One of Dakar Fashion Week’s biggest events is free and high-end — a fashion show in a working class neighborhood. The event’s founder, Senegalese designer Adama Paris, says the “Street Show” is her favorite show of the week because she gets to take fashion back to the streets where it belongs.
Just across the street from where fast-moving public buses pause briefly to pick up passengers, Moussa Diouf lines up Nike, Adidas and Puma shoes on a short cement wall. The wall sits on one side of a makeshift catwalk in the Niary Tally neighborhood of Dakar, Senegal.
Across the flashy stage, Nicole Coly sells shiny fabrics by the meter in her small corner store. Lace is one of her top sellers right now, she says.
These fashion vendors flank a large catwalk set up for the 15th annual Dakar Fashion Week’s “Street Show.” In addition to their traditional fashion shows in high-class hotels, every year DFW holds a free fashion show in a working class neighborhood of Dakar.
“This show is my favorite show, because we’re bringing back fashion to the streets,” says Paris, a designer and Dakar Fashion Week founder. “For the years coming, I want this show to become more popular because it’s important to inspire the young people and come to this street with high fashion. Fashion is from the streets, so basically what we’re doing is taking back fashion where it belongs.”
This fashion week show is open to the public, and 11 of the more than 30 designers from nine countries are participating to show off their new lines. A few meters away from the models rehearsing before the show, local tailor Al Hassane Diallo says he is looking forward to seeing new designs.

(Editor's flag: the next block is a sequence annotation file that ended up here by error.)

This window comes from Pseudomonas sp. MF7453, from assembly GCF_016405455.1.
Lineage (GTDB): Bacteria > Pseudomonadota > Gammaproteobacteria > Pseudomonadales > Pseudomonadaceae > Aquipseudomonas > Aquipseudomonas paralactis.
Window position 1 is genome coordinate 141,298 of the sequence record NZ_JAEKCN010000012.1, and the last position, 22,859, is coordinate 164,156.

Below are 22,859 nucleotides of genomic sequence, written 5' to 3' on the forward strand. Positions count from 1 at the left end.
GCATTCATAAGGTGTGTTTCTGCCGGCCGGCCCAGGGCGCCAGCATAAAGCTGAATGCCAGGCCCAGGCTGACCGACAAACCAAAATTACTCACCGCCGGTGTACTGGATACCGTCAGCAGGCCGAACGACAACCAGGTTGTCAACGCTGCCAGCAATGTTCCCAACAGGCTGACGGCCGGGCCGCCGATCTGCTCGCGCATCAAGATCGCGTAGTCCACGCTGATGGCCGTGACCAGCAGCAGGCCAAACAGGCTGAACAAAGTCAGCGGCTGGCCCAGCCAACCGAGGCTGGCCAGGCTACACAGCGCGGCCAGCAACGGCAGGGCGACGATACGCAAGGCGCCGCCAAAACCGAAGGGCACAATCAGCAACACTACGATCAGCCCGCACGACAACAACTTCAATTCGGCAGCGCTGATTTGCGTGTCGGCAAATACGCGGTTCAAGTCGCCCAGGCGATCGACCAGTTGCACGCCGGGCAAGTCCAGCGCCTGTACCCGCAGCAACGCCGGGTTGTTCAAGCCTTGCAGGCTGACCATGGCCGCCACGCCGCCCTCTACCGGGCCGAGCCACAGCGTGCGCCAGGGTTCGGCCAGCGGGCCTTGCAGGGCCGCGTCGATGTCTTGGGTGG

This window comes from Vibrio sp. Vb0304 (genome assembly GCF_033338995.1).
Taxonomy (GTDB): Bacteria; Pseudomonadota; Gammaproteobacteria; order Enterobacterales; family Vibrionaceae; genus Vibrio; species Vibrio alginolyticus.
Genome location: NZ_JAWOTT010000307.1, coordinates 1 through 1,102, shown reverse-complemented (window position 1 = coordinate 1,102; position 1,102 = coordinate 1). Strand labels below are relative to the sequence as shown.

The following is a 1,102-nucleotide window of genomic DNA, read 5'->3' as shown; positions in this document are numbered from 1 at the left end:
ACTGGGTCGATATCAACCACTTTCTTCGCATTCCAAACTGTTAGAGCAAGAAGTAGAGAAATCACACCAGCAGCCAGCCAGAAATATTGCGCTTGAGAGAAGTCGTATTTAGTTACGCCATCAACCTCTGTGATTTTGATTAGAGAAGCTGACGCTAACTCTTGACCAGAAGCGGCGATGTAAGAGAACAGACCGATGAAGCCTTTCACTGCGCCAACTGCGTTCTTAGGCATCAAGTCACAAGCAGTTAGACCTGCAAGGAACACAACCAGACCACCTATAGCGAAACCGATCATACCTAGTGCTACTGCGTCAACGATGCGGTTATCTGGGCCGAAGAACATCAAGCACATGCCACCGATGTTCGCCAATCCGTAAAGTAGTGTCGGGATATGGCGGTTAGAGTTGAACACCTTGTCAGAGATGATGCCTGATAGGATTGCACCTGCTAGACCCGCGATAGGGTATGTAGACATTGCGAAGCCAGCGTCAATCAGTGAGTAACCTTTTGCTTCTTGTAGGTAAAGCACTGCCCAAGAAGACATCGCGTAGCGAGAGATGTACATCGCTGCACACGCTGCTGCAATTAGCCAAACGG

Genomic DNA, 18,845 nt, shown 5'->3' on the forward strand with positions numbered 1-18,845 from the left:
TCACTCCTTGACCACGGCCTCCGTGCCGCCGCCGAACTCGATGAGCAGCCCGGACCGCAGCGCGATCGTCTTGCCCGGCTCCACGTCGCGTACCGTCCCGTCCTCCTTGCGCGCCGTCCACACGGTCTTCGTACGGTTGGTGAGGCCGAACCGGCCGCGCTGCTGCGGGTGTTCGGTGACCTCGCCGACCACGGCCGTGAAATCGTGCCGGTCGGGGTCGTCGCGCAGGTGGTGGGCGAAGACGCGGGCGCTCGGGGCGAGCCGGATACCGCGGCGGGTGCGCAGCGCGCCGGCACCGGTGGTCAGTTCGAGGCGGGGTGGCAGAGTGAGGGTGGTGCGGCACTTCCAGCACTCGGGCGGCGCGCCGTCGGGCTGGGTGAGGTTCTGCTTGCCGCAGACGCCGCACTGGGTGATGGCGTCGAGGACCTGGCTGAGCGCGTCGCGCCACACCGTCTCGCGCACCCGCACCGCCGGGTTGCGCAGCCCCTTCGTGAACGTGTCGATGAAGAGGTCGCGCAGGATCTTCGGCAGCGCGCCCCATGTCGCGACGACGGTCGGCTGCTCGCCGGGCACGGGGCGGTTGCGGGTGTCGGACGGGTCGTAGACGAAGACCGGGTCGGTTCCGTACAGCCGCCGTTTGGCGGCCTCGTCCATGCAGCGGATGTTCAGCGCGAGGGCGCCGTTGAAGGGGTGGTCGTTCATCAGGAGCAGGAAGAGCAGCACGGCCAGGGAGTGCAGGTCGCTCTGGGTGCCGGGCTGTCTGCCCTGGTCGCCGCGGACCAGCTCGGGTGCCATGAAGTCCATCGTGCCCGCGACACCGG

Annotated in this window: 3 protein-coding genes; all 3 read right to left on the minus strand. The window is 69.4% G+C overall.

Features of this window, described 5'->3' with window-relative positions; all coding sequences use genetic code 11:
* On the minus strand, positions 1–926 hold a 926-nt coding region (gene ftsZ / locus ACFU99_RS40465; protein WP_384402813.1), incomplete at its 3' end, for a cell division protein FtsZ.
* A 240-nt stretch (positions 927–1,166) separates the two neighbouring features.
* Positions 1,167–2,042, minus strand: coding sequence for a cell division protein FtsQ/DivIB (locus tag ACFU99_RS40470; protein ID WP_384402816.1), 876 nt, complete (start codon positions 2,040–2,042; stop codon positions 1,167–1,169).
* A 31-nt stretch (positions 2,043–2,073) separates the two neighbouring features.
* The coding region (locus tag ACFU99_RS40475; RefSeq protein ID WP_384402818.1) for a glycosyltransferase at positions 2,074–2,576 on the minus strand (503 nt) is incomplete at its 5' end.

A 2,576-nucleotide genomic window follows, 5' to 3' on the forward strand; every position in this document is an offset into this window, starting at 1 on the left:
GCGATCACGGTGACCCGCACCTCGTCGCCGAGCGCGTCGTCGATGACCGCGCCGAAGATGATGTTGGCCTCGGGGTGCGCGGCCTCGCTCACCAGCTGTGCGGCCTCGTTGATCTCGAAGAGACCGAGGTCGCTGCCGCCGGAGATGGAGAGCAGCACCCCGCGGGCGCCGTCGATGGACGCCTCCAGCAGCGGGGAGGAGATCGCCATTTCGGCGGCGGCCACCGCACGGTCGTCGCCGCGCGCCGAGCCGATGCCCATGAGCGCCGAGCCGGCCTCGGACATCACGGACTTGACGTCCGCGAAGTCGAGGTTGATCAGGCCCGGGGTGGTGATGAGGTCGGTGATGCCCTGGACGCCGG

“I am very inspired because I see what is new. I see something that I didn’t know about before,” Diallo says.
The 25-year-old tailor is just wrapping up one of his busiest seasons of the year, a few days after the end-of-Ramadan parties have quieted down.
Down the street from the tailor shop, Ramatoulaye, a 21-year-old communications student sits next to her grandmother while sporting stylish sunglasses.
“I adore what Adama Paris does,” she says of the Dakar Fashion Week founder and Senegalese designer. “She’s a star.”
Ramatoulaye’s friend, Marie Beye, chimes in: “She could have chosen a nice hotel (for this fashion show), but she loves her country.”
No cheap or little show
As the music starts, children line up in the front row and clap loudly for the different sartorial creations. The crowd dances along as golden-clad models sway down the runway in Paris’ golden, shiny dresses to the French rapper Maitre Gims’ song, Sapeur Comme Jamais (Dressed Like Never Before).
“I don’t want to do, just do a cheap or little show,” Paris said of the Niary Tally fashion event. “I just want to do just actually what were doing in fancy places.”
Another designer comes out with funky dresses that highlight the colorful wax fabric so popular in West African streets, as models march down the runway, knees high, to the 1950s American song, Lollipop. This year there are 100 models walking in the street parade — more than any other year.
In it’s 15th year, DFW has grown from six designers its first year, to 36 this year from nine countries.
After this night’s street parade, the catwalks of Dakar will move to an upper-crust hotel, but for this night, it’s Niary Tally’s moment in the spotlight.